After canceling Ward Churchill’s speaking appearance, Hamilton College has cracked down on the Kirkland Project for the Study of Gender, Society, and Culture, the campus division that not only invited Ward Churchill but also hired a convicted terrorist to teach a writing course entitled “Resistance Memoirs: Writing, Identity, and Change.” According to new guidelines issued by Joan Hinde Stewart, the college’s president, any allocations from the Center’s budget for the remainder of the year “require the signature of the dean.” In justifying this restriction, Stewart stated: “We must have speakers who are thought-provoking and not merely provocative, who challenge us intellectually as opposed to being merely outrageous.”
Here is the question: Is the dean’s review process harmful to academic freedom at Hamilton? It depends. Certainly a liberal arts institution—even an institution dedicated to intellectual diversity and open inquiry—can impose basic standards of scholarship before it doles out thousands of dollars to outside speakers. It does not harm the marketplace of ideas for a university to say that its limited resources should not be invested in allegedly fake Native Americans who are said to have commited academic fraud. Yet—given the public outrage over Churchill’s invitation before the fraud allegations became widely known—one can’t help but think that the new guidelines were the president’s way of keeping Hamilton out of the newspapers.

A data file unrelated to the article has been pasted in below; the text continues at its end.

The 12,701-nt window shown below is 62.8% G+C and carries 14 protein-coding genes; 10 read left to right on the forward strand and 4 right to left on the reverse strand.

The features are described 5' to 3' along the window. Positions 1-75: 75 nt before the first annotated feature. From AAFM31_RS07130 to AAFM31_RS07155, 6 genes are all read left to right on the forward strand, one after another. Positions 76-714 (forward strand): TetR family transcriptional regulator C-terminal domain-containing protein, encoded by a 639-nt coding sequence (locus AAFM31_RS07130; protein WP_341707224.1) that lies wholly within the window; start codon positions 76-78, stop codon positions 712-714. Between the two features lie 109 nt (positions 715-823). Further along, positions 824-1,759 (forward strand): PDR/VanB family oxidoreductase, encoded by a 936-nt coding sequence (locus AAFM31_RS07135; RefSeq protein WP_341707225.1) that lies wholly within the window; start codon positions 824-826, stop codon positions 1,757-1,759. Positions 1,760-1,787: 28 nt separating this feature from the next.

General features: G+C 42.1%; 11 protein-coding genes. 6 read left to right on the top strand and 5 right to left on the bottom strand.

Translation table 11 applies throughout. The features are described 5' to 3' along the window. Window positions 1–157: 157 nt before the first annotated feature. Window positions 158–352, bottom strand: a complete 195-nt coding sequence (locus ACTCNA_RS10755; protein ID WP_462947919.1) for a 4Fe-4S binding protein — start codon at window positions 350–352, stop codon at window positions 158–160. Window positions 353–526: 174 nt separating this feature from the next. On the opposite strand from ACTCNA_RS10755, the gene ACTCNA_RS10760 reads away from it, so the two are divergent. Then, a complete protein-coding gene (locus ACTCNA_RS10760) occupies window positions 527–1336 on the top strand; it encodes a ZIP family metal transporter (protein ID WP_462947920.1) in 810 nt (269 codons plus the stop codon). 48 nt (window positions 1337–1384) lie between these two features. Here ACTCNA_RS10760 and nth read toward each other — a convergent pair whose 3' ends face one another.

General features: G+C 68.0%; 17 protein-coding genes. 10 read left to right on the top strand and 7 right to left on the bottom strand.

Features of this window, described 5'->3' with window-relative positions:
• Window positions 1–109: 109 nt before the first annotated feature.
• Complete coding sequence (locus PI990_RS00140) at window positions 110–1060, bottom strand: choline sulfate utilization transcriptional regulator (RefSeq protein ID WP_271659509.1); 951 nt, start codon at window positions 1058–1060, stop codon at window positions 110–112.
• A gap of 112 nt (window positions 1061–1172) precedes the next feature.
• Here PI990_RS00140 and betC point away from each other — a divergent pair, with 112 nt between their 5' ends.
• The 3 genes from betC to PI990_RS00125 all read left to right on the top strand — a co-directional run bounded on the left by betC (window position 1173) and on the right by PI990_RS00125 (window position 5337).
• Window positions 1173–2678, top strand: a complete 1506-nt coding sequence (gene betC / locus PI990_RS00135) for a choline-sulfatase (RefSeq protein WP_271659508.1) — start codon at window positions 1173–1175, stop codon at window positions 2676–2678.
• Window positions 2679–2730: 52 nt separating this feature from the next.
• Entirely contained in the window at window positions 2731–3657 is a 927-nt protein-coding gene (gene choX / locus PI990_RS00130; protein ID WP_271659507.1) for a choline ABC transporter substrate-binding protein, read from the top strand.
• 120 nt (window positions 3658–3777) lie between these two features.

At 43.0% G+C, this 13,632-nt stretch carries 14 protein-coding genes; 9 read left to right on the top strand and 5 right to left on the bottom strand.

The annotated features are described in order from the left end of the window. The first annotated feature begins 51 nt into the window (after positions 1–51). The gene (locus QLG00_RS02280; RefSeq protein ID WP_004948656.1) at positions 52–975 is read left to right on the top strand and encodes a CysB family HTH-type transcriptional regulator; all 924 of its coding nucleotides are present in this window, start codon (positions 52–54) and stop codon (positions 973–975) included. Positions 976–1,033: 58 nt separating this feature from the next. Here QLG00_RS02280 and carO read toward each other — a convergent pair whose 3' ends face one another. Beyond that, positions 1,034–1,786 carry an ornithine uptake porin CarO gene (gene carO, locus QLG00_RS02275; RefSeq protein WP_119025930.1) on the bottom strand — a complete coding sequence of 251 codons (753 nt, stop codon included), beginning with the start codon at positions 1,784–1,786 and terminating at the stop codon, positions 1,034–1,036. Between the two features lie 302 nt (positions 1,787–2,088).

A university can certainly impose and maintain high academic standards. It should not, however, water down campus discourse by running from controversy. It will be interesting to see how these new guidelines are applied in practice. Hamilton students and professors, please keep us informed.